February 22, 2017


by Prof Mahir Khalifa-zadeh

azGlobalContext.org, Toronto-based Media and Analysis Center, Canada
azglobalcontext.org (Canada)
22 February, 2017


Maiden Tower (Qiz qalasi), Baku, painting, Tahir Salahov

Baku's Holy Fire Temple Tower (Qiz qalasi, Maiden Tower), reconstruction, by Davud Akhundov, 1986 
Qiz qalasi (Maiden Tower), Baku, Azerbaijan
Baku Maiden Tower (Azerbaijani: Qız qalası) is a legendary and world famous landmark in Baku, Azerbaijan. Since 2001, Baku's Maiden Tower as well as the Walled City (Old City) and the Palace of ShirvanShah are enrolled into the UNESCO World Heritage List.

The are many scientific sources which confirm that the Maiden Tower is a paramount example of Zoroastrianism and the pre-Islamic architecture in Iran and Azerbaijan. Particularly, some archeological and architectural evidences indicate that the Tower is Zoroastrians' Holy Fire Temple-Tower approximately of VIII-VII BC. Some scientists argue that the Tower had 7 fire exits on the top that possibly symbolized Zoroastrian 7 Steps, or 7 Skye to reach heaven.

Legends and mysteries
There is a huge pool of mysteries and legends related to Baku Maiden Tower. But till now, the main mystery is the Tower's design and purpose. Meanwhile, the Tower is covered by a cloud of legends or epics which are rooted to Iran's and Azerbaijan's history, religion and culture. Indeed, some legends became a subject for scenario for ballets and theatre's plays and, thus, formed a part of Azerbaijan's national heritage and identity. So the Maiden Tower ballet is a world class Azerbaijani ballet created by Afrasiyab Badalbeyli in 1940. The ballet's remake was performed in 1999.

Interestingly, there are up to 20 legends related Baku's Maiden Tower. The large part of them are connected to Baku's Medieval or Islamic period. But at least one or two legend (which reached the modern time) are rooted deep to Baku's Zoroastrian or the pre-Islamic period.

In this light, as we believe, the most impressionable story on Baku's Maiden Tower is Zoroastrian Legend of virgin girl savior with fire-colored hairs. As Legends says, she saved Baku's people from slavery.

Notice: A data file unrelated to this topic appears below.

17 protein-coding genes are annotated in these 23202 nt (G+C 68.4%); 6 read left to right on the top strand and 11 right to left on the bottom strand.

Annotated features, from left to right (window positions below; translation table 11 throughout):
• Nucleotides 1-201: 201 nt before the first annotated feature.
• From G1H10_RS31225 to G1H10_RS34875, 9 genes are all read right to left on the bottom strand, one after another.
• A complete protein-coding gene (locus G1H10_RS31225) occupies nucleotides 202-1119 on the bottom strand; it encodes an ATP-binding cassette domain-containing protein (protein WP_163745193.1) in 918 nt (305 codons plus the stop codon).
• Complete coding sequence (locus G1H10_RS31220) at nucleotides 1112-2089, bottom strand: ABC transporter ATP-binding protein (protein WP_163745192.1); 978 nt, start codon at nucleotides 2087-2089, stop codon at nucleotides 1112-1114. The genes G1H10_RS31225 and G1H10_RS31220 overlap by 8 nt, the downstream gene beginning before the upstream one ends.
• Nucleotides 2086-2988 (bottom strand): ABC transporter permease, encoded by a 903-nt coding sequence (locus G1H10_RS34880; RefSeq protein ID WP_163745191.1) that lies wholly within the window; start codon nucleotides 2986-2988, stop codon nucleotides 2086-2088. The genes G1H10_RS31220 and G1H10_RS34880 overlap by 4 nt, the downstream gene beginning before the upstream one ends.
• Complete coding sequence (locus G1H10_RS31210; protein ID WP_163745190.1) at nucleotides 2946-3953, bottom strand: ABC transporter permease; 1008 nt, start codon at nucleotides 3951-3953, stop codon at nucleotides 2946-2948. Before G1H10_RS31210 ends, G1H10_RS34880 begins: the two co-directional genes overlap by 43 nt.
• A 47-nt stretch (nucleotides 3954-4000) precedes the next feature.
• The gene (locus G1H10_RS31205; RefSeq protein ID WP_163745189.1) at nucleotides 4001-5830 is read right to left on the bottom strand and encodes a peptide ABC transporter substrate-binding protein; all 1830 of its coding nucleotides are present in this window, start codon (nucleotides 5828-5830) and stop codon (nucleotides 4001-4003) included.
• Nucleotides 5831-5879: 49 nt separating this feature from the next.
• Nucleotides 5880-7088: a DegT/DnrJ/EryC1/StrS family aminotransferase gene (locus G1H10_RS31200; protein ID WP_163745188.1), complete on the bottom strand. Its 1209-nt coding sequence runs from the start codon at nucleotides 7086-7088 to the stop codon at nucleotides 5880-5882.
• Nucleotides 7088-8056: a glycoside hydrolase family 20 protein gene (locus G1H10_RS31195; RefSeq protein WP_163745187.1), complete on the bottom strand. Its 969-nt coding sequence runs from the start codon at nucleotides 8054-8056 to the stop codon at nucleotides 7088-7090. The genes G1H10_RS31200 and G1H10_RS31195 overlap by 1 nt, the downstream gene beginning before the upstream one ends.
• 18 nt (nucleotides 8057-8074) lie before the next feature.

The Legend of Fire-Color Haired Girl Savior
Once upon a time, there was an ancient town-fortress of Baku. The fortress had a Fire Temple-Tower. In a very old time of Baku, the enemy encircled the fortress. The enemy requested Baku's people to be surrendered but they refused it. So the enemy launched a siege to demolish the fortress and capture all inhabitants into the slavery. Many fortress' defenders died trying to stop enemy attacks. Meanwhile, the enemy's commander ordered to cut the water supply lines, aiming to overthrow fortress' defenders. So everybody was thirsty inside the fortress. No water no food, only blood and death. And the Supreme Magi, together with other priests, prayed to the Holy Fire in the fortress' Fire Temple-Tower, asking the God of Ahura Mazda to help the people. They prayed day and night asking Ahura Mazda to save their life and to push the enemy back. Finally, He heard their prayers. On the next day, the people saw that a large piece of the Holy Fire was fell down to the earth from the top of the Fire Temple-Tower. A beautiful girl came up from the fire. She had long and fire-colored hairs. The crowd went down on their knees and started to pray to her. She said: "Don't worry. I'll help and protect you. Give me a sword and a helmet. The enemy should not see my girl's hairs. Open a fortress' gate". Meanwhile, the enemy's commander was waiting outside for the fortress' pahlevan for one-to-one fight. If the fortress' pahlevan wins the fight, then the enemy's army will back away. But if the enemy wins, they will capture the fortress and all survived inhabitants will be slaves. The fortress' gate was opened and the enemy's commander saw that one pahlevan is coming to fight with him. The heavy battle began. In one of God's blessing moment, the fortress' pahlevan unhorsed the enemy and put a knife direct to his neck. The enemy's commander screamed: "You win! Who are you? Take your helmet off. I want to see your face, pahlevan!" He moved out the helmet and saw that the fortress' pahlevan is a beautiful girl with long and fire-colored hairs. He exclaim: "Oh, you are a girl! You are brave and beautiful girl! If girls of Baku are so brave, I'll never capture your fortress! Don't kill me, beauty!" He fell in love with her for her beauty and bravery. He asked her to marry him. Of course, the girl did not kill him. She fell in love with him too for his open heart. Finally, the enemy did not captured Baku and the local people named a tower as the Maiden tower.